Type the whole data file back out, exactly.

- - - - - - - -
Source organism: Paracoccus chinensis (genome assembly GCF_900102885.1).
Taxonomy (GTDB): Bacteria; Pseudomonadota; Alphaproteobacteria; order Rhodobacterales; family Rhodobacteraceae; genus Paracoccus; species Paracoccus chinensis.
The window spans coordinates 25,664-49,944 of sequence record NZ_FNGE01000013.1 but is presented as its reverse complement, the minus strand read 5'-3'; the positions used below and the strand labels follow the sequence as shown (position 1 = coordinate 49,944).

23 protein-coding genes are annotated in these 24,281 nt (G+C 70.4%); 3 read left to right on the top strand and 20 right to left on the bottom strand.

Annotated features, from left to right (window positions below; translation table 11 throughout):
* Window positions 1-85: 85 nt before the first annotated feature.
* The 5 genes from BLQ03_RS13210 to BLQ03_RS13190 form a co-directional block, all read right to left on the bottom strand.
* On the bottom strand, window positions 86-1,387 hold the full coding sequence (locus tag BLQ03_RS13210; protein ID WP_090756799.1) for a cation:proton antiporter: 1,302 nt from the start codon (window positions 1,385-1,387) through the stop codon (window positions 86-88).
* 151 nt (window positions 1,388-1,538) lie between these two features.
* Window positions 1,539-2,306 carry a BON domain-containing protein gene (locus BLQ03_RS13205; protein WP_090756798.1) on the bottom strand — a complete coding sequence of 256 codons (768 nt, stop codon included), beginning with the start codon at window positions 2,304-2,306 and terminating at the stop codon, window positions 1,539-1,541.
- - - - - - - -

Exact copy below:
Source organism: Paracoccus chinensis (genome assembly GCF_900102885.1).
Taxonomy (GTDB): Bacteria; Pseudomonadota; Alphaproteobacteria; order Rhodobacterales; family Rhodobacteraceae; genus Paracoccus; species Paracoccus chinensis.
The window spans coordinates 25,664-49,944 of sequence record NZ_FNGE01000013.1 but is presented as its reverse complement, the minus strand read 5'-3'; the positions used below and the strand labels follow the sequence as shown (position 1 = coordinate 49,944).

23 protein-coding genes are annotated in these 24,281 nt (G+C 70.4%); 3 read left to right on the top strand and 20 right to left on the bottom strand.

Annotated features, from left to right (window positions below; translation table 11 throughout):
* Window positions 1-85: 85 nt before the first annotated feature.
* The 5 genes from BLQ03_RS13210 to BLQ03_RS13190 form a co-directional block, all read right to left on the bottom strand.
* On the bottom strand, window positions 86-1,387 hold the full coding sequence (locus tag BLQ03_RS13210; protein ID WP_090756799.1) for a cation:proton antiporter: 1,302 nt from the start codon (window positions 1,385-1,387) through the stop codon (window positions 86-88).
* 151 nt (window positions 1,388-1,538) lie between these two features.
* Window positions 1,539-2,306 carry a BON domain-containing protein gene (locus BLQ03_RS13205; protein WP_090756798.1) on the bottom strand — a complete coding sequence of 256 codons (768 nt, stop codon included), beginning with the start codon at window positions 2,304-2,306 and terminating at the stop codon, window positions 1,539-1,541.